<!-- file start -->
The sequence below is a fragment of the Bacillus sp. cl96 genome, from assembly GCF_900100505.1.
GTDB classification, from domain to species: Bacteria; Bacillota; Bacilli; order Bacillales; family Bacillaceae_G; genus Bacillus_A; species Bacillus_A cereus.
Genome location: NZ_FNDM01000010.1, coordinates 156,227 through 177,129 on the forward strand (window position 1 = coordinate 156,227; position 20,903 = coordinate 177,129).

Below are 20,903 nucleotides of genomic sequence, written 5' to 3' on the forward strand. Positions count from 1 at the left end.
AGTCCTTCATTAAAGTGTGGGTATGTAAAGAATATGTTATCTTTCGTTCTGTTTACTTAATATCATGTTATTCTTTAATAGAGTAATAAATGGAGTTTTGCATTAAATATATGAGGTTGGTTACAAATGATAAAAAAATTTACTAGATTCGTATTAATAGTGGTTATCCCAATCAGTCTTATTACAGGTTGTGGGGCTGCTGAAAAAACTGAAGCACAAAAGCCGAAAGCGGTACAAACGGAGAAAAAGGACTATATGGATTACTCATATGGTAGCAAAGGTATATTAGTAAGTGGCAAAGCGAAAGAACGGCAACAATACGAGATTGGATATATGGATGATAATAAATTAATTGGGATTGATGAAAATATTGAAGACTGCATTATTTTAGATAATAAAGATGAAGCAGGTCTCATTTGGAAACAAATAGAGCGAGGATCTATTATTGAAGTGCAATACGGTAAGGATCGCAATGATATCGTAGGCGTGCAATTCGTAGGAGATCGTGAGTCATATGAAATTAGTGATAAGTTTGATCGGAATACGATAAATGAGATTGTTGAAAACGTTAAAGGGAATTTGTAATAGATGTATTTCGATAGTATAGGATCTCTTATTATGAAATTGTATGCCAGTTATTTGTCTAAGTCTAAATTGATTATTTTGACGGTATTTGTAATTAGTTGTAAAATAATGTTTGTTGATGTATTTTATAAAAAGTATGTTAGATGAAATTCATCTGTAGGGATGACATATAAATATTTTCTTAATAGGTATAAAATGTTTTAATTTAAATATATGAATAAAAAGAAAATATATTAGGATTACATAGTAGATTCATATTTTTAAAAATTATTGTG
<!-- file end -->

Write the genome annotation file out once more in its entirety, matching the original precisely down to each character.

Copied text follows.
The sequence below is a fragment of the Bacillus sp. cl96 genome, from assembly GCF_900100505.1.
GTDB classification, from domain to species: Bacteria; Bacillota; Bacilli; order Bacillales; family Bacillaceae_G; genus Bacillus_A; species Bacillus_A cereus.
Genome location: NZ_FNDM01000010.1, coordinates 156,227 through 177,129 on the forward strand (window position 1 = coordinate 156,227; position 20,903 = coordinate 177,129).

Below are 20,903 nucleotides of genomic sequence, written 5' to 3' on the forward strand. Positions count from 1 at the left end.
AGTCCTTCATTAAAGTGTGGGTATGTAAAGAATATGTTATCTTTCGTTCTGTTTACTTAATATCATGTTATTCTTTAATAGAGTAATAAATGGAGTTTTGCATTAAATATATGAGGTTGGTTACAAATGATAAAAAAATTTACTAGATTCGTATTAATAGTGGTTATCCCAATCAGTCTTATTACAGGTTGTGGGGCTGCTGAAAAAACTGAAGCACAAAAGCCGAAAGCGGTACAAACGGAGAAAAAGGACTATATGGATTACTCATATGGTAGCAAAGGTATATTAGTAAGTGGCAAAGCGAAAGAACGGCAACAATACGAGATTGGATATATGGATGATAATAAATTAATTGGGATTGATGAAAATATTGAAGACTGCATTATTTTAGATAATAAAGATGAAGCAGGTCTCATTTGGAAACAAATAGAGCGAGGATCTATTATTGAAGTGCAATACGGTAAGGATCGCAATGATATCGTAGGCGTGCAATTCGTAGGAGATCGTGAGTCATATGAAATTAGTGATAAGTTTGATCGGAATACGATAAATGAGATTGTTGAAAACGTTAAAGGGAATTTGTAATAGATGTATTTCGATAGTATAGGATCTCTTATTATGAAATTGTATGCCAGTTATTTGTCTAAGTCTAAATTGATTATTTTGACGGTATTTGTAATTAGTTGTAAAATAATGTTTGTTGATGTATTTTATAAAAAGTATGTTAGATGAAATTCATCTGTAGGGATGACATATAAATATTTTCTTAATAGGTATAAAATGTTTTAATTTAAATATATGAATAAAAAGAAAATATATTAGGATTACATAGTAGATTCATATTTTTAAAAATTATTGTG